As a footnote, Andrew Leach and I joined the ELU right around the same time, almost three years ago. I've never known him to be biased, patronizing or condescending; his actions always seem to be fair and level-headed. That said, I've witnessed several instances where remarks that were meant to be helpful nudges were misconstrued or misinterpreted as personal attacks or criticisms.

Evidently, some comments have been removed before I had a chance to read them, but, if you really feel like Andrew Leach was condescending toward you, I'd be willing to bet that was purely a misunderstanding, and that Mr. Leach meant to be only constructive and respectful in his duties.


One other thing – I don't know if you were put off by the initial remark when the question was closed. Several times I've seen people get into a "huff" because they thought those words were condescending, when in fact they were only automatically copied from a standard phrase found in a Stack Exchange template:

enter image description here

  • Thank you for taking the time to respond. My point is not about the question. It is about treating users, especially users with low scores, with dignity and respect. – user40248 Jan 26 '15 at 19:55
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    Your insistence that you have been targeted due to your low number of rep points only convinces me all the more you have completely confused an honest attempt at helpful assistance with "bullying". The ELU mod team wants newer users to feel welcome; one of the ways they do so is by taking the time to explain why a question doesn't fit this site's goals, and offering you a chance to remedy that. It's worth noting that if Andrew Leach (or any other mod) wanted to bully you, your question could have been immediately deleted. – J.R. Jan 26 '15 at 19:58
  • Your comments ("if they really wanted to bully you, your question could have been immediately deleted") adds insult to injury and only helps to prove my case. – user40248 Jan 26 '15 at 20:03
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    @Sabuncu - How so? I'm only pointing out that moderators have the power to delete questions and suspend accounts, but they rarely do so, instead opting to coach newer users into improving their questions. You find that insulting? – J.R. Jan 26 '15 at 20:06
  • Re: your edit: Nope, his comments were not boilerplate. He showed the results of a rudimentary Google search that he had done. I had done much more than that prior to asking my question. And more importantly, his response was about the accepted meaning of the idiom, which does not work in this case. – user40248 Jan 26 '15 at 20:06
  • @Sabuncu - Thanks for that clarification, but I'll leave my edit in. I've seen this happen often enough that someone may be looking at this question again a year from now, and my graphic might help prevent another misunderstanding. – J.R. Jan 26 '15 at 20:07
  • With power comes responsibility. If mods deleted questions right and left, what content would be left at the site? And for your information, "adding insult to injury" is an idiom. – user40248 Jan 26 '15 at 20:07
  • Here's an analogy for your argument re: mods deleting questions if they wanted to: "No, of course the police officer was not harassing you. Why would he bother, he could have just as easily shot you dead if he wanted to." – user40248 Jan 26 '15 at 20:33

Our EL&U moderators are elected by the community, roughly on an annual basis. If you are having a disagreement with a mod and you feel you cannot get satisfactory resolution, you can email the community moderation team at team@stackexchange.com or use the contact form that is available through the Help Center. They are StackExchange employees whose job it is to monitor the SE sites and resolve issues that the volunteer moderators cannot (or should not). Alternatively, you can come to chat and try to work things out there. We can help you ping a community mod if you would rather not speak to one of us directly.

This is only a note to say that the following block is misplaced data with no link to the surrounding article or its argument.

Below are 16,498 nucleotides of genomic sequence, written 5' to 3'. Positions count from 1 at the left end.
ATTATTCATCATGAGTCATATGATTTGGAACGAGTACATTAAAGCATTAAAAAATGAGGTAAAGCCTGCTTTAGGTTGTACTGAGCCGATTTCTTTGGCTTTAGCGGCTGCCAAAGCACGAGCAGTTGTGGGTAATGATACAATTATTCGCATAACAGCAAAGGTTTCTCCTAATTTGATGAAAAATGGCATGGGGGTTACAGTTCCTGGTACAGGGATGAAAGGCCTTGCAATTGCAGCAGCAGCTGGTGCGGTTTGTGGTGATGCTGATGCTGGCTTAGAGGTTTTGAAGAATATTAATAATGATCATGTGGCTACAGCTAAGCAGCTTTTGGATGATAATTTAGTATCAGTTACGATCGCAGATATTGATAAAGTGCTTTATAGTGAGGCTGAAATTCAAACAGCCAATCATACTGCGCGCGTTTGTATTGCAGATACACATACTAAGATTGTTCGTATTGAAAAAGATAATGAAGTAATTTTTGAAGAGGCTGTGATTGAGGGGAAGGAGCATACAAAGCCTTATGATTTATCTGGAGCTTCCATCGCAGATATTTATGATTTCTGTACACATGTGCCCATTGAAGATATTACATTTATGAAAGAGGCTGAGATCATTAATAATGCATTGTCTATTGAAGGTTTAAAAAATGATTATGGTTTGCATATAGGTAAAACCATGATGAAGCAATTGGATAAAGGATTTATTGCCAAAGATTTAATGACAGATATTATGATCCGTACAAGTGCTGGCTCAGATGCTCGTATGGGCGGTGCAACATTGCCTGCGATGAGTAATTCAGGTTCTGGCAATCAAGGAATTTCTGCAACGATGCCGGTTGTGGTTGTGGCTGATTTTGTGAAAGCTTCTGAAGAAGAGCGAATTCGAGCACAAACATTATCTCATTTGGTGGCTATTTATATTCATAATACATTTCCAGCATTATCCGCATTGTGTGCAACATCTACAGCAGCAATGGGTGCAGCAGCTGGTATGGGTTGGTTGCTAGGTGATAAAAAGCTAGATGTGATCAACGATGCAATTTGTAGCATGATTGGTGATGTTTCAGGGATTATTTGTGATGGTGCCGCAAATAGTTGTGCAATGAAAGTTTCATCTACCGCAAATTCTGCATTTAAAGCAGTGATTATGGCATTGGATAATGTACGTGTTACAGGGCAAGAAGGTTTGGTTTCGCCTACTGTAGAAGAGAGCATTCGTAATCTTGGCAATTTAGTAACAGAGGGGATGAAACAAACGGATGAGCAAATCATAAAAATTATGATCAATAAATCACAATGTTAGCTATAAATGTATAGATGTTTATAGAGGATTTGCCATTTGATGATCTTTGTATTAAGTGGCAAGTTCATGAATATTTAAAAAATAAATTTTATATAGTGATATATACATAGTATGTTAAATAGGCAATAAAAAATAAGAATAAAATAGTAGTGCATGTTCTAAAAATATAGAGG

I read through the comments on your post and looked at the history. I don't feel Andrew was being unreasonable. I think in this case, there was a misunderstanding between the two of you that was exacerbated by the fact that the Internet doesn't carry tone and expression. Andrew was trying to be helpful by communicating to you very directly what you needed to change in your question to make it topical, and you interpreted this as elitist and patronizing.

I removed the commentary because it is not helpful to future visitors and because ruminating on the exact wording and what someone may or may not have intended is not helpful to the parties involved. Suffice it to say, I edited into your post the information you included in comments as evidence of your research, and this should put the post in the re-open queue for the community to vote on. If it is not re-opened, you might consider editing it with further research, or appealing the close vote here on Meta (as a separate question).

  • Thank you. The information you included in your edit was the result of the mod's research. At this point, it does not matter. My problem is with the mod's attitude. He was patronizing in suggesting that a rudimentary search comes up with the idiom in question. But it does not correspond to the meaning in the speech I referenced. ELU should be welcoming toward all users, including users with low scores. I feel strongly about this case, and have contacted Stack Exchange Help Center. If I let this go, this mod will continue to bully other users. – user40248 Jan 26 '15 at 19:41
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    @Sabuncu You replied "I know that" and included additional information in response to Andrew's comment that Oxford Dictionaries defined the phrase, and that's what I incorporated as an edit. And I hear you: you felt he was patronizing, and he felt he was being helpful. His intent was to make you feel welcomed by helping you and you felt bullied because you misinterpreted his attitude. – Kit Z. Fox Jan 26 '15 at 19:47
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    I do not agree with you. I don't know whether you are a mod or not. Whether or not you are a mod, you should not have deleted comments in a question that is being contested. Your indiscriminate support for the mod in question is an example of behavior that makes me feel unwelcome at what looks like an "insider's club". The mod in question has 52K and you have 19K scores. I have 200. Do I feel welcome? No. – user40248 Jan 26 '15 at 19:53
  • @Sabuncu I am a moderator on this site. I apologize if that wasn't immediately apparent. Mods have diamonds after their names. Also, moderators can view deleted comments, so I have merely removed them from public view. They will still be considered in your case here. – Kit Z. Fox Jan 26 '15 at 19:54
  • To be fair, I commend you for adding the timestamp to the video in the question where the utterance can be found. This is what I like about this site. I learn from others, which is invaluable. But that learning should not come at cost of mistreatment. – user40248 Jan 26 '15 at 19:58